on the 30th. of this Month I shall set out for Philadelphia, and reach it in 9 days, where I fear I must reside till next June. A Stormy session We may have: but I presume We shall weather it.
If report says the Truth you will have as nice a Task as any of Us: but be of good Cheer. preserve your good humour as well as your Independence: and especially guard yourself against all Approaches of Presumption and Vanity.
I am with the kindest Affection / your Father
Love to Thomas— I will write him soon.
and I too will write by capt Scott who is to sail soon. to both my dear Sons adieu5
RC (Adams Papers); internal address: “John Quincy Adams Esqr”; endorsed: “My Father. / 17. November. 1795. Quincy. / 1. February 1796. recd: London. / 10. do: Ansd:.” Tr (Adams Papers).
1. For JQA’s letter of 27 July, see JQA to AA, 30 July, note 3, above. JQA concluded his letter, “By the present opportunity I send several new publications lately received from Paris: they discover in some degree the state of the public mind, and furnish materials for the History of a philosophical Revolution. The man that can read them and retain an ardor for Revolutions, must indeed possess more philosophy than humanity” (Adams Papers). The pamphlets cannot be definitively identified but were possibly François Antoine, Comte de Boissy d’Anglas, Discours préliminaire au projet de constitution pour la République Française, [Paris?], 1795; Calendrier républicain, Paris, 1795; and Konrad Engelbert Oelsner, Notice sur la vie de Sieyes, Switzerland, 1795. All three are in JA’s library at MB (Catalogue of JA’s Library description begins Catalogue of the John Adams Library in the Public Library of the City of Boston, Boston, 1917. description ends ).
2. In discussing popular support for the Jacobins and royalists in France, JQA commented to JA in his letter of 27 July, “In short there is no Revolution whatever but may be expected in that Country except one that shall give them Peace and a regulated Liberty. If in the most favourable circumstances the perfection of human legislation is scarcely adequate to the construction of a Government which may be at the same time strong to enforce the law, and weak for any abuse of its power, it may without hesitation be pronounced impossible in France. I suppose this opinion is yet a political heresy, and like most other heresies it is an eternal truth” (Adams Papers).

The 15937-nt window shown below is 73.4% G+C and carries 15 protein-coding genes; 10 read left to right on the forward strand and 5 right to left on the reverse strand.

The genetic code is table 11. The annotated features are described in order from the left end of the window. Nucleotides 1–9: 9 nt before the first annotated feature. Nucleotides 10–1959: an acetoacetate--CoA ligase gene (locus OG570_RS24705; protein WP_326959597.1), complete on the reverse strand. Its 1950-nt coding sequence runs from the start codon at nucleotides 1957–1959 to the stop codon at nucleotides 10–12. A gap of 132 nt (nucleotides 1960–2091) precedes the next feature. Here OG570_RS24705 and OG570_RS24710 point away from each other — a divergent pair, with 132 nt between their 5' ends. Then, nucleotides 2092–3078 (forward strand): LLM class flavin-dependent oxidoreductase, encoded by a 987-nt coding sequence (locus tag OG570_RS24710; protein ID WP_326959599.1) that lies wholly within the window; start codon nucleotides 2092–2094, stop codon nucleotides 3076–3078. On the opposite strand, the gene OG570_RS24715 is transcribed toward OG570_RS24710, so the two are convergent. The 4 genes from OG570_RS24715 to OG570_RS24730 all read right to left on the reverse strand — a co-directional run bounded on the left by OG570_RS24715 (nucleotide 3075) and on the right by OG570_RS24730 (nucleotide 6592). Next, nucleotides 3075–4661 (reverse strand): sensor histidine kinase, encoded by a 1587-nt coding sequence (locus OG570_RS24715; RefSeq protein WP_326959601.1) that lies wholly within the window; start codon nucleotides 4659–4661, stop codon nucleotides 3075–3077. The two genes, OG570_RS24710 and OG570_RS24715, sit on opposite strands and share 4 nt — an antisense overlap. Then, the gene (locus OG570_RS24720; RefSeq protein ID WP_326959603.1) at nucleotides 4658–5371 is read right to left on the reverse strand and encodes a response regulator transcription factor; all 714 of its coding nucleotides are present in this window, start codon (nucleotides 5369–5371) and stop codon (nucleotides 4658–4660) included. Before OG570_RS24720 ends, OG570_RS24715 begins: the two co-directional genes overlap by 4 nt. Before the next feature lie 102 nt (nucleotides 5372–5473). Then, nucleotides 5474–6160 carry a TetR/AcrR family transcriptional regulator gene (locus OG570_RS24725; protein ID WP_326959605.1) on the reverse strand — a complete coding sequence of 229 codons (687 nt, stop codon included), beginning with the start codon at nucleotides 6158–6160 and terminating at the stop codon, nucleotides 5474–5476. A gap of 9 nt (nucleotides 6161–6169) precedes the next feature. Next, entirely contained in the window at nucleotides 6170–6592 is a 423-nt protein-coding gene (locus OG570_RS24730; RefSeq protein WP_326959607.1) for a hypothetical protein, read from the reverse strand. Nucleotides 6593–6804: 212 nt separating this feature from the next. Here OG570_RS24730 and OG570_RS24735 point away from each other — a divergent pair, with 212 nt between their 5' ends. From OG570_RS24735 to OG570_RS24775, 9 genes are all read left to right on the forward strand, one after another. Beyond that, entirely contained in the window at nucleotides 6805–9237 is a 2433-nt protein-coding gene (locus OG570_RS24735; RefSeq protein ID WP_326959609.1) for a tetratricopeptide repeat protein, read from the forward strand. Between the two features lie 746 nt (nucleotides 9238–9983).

3. The previous twelve words were interlined by JA.
4. “I am not bound over to swear as any master dictates” (Horace, Epistles, Book I, epistle i, line 14).
5. This paragraph is in AA’s hand. She sent a letter to JQA of 29 Nov. and to TBA of 30 Nov., both below, with Capt. James Scott, who sailed from Boston on the Minerva on 11 Dec. (Boston Courier, 12 Dec.). JA wrote a joint letter, which presumably traveled by the same conveyance, to the brothers on 29 Nov., confirming his travel plans for Philadelphia and commenting on the public and congressional response to the Jay Treaty (Adams Papers).